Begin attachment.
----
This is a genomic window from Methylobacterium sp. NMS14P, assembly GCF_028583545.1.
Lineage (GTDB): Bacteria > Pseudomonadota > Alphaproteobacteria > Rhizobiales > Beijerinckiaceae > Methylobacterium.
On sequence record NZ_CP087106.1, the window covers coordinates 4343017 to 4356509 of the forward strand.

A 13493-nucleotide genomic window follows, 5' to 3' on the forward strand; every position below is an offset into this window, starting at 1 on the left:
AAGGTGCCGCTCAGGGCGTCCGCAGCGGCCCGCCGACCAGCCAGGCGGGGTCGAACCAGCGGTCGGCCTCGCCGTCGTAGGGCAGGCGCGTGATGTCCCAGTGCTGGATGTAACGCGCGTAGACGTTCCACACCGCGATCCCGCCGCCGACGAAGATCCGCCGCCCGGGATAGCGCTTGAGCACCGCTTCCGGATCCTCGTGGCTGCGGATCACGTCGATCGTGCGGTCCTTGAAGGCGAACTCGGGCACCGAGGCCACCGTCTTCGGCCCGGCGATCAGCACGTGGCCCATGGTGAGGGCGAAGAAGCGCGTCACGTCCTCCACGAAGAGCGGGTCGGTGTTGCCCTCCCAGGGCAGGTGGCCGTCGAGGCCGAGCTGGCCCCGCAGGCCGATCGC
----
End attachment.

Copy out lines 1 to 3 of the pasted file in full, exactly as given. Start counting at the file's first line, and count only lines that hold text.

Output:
This is a genomic window from Methylobacterium sp. NMS14P, assembly GCF_028583545.1.
Lineage (GTDB): Bacteria > Pseudomonadota > Alphaproteobacteria > Rhizobiales > Beijerinckiaceae > Methylobacterium.
On sequence record NZ_CP087106.1, the window covers coordinates 4343017 to 4356509 of the forward strand.